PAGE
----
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The Statement
2 out of 5 stars
R E V I E W   B Y   R I C H   C L I N E dir Norman Jewison
scr Ronald Harwood
with Michael Caine, Tilda Swinton, Jeremy Northam, Charlotte Rampling, Ciaran Hinds, John Neville, Alan Bates, Frank Finlay, Noam Jenkins, William Hutt, Colin Salmon, Matt Craven
release US 12.Dec.03; UK 27.Feb.03
BBC
03/Canada 2h00

Cats and mice: Caine and Rampling (above), Northam and Swinton (below)

hinds neville bates
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the statement A strong cast and some fascinating ideas are enough to keep us glued to this political-religious thriller, even though it's rather by-the-books. It's also one of those odd films where everyone speaks in clipped British accents, even though everyone's French. As if it's set in a parallel universe in which Britain conquered France a few hundred years ago.

The story is set in 1992 and centres on Pierre (Caine), a 70-year-old who as a young man in the 1940s was a member of the Vichy Milice, a French police force that carried out Nazi orders. And then some. For nearly 50 years he's been in hiding, protected by a secret Catholic society. Now a super-secret Jewish organisation has found him at just the same time as a French magistrate (Swinton) and her military assistant (Northam) have caught his trail as well. The Jewish radicals want to bump him off, the French government wants to try him as a war criminal. So how long can he keep hiding?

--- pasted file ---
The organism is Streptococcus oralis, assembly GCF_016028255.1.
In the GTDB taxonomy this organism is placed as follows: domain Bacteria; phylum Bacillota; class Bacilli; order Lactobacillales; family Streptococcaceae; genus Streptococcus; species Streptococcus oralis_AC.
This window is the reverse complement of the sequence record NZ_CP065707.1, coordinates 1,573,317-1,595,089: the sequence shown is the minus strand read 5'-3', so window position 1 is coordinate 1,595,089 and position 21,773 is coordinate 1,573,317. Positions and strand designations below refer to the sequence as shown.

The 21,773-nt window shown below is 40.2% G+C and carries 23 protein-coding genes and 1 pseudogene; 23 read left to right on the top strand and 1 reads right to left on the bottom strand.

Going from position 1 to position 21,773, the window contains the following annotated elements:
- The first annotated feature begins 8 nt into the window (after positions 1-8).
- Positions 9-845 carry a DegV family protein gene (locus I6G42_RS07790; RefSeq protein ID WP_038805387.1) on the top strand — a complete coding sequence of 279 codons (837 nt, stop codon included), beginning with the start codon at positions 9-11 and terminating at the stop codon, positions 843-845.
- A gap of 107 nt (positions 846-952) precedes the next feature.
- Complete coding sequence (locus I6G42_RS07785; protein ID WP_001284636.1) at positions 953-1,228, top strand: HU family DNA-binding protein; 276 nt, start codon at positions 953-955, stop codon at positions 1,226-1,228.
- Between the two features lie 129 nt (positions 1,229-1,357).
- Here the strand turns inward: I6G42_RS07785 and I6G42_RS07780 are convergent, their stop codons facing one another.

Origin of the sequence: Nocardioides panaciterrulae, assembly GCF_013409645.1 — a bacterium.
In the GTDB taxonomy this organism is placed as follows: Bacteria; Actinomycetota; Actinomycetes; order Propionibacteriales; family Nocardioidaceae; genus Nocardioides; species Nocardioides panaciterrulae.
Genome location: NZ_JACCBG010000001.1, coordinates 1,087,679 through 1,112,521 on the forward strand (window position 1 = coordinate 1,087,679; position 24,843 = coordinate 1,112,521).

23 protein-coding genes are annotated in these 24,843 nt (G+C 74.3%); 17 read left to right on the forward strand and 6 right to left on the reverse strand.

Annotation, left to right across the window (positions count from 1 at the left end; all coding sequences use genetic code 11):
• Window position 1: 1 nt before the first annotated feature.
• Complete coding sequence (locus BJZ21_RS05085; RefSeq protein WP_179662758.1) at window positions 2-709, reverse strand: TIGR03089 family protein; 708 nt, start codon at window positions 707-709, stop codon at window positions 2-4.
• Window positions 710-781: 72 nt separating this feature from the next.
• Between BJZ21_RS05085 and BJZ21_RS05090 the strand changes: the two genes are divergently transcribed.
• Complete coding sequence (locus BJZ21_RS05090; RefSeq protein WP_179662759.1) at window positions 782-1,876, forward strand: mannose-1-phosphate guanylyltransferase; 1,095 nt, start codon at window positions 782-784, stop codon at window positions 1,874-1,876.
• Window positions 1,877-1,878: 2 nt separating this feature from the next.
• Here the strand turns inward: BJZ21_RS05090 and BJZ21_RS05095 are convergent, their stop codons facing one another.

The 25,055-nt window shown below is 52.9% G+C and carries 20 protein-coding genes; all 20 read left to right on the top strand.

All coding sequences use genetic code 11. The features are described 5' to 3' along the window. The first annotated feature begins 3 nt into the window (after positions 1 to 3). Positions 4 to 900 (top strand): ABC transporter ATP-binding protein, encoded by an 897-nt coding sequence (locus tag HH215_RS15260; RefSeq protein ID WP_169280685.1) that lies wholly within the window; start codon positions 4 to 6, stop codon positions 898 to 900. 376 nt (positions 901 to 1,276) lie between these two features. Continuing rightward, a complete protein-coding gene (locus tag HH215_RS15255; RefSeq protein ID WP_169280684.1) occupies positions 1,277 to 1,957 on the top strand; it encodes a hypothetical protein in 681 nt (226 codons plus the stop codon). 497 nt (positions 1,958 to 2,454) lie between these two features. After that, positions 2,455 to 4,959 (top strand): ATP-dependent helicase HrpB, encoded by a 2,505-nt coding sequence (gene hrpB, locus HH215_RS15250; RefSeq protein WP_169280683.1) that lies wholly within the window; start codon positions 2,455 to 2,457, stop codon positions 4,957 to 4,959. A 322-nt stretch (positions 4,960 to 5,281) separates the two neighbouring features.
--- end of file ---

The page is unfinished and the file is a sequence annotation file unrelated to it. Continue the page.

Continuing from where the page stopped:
It's a sharp tale with lots of cat-and-doggery, as well as well-used settings in Paris and along the Riviera. Once you get over their Englishness, the cast is very good, with Caine commanding sympathy as a seriously unsympathetic character, Swinton and Northam adding off-beat touches here and there, and Rampling excellent as usual in an extended cameo as Pierre's estranged wife. And having the likes of Hinds, Neville, Bates, Finlay and others in side roles adds weight as the film grapples with important, far-reaching issues. Jewison directs in a stately, spellbound style, and it's here that things begin to falter--it's just not exciting, which is a problem for a thriller. The ideas and characters are what keep us involved, not any sense of suspense. And as a result the imperfections in Harwood's script become all too apparent; we begin to notice the clunky plot exposition, corny story elements (like sneaky priests, ominous pronouncements and secret papers!) and gaping plot holes. Basically, the basics are here for a superior thriller, but the sum of the parts never rise above merely average. Which for this fine cast and crew isn't quite good enough.

cert 12 themes, language, violence 16.Dec.03

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2003 by Rich Cline, Shadows on the Wall
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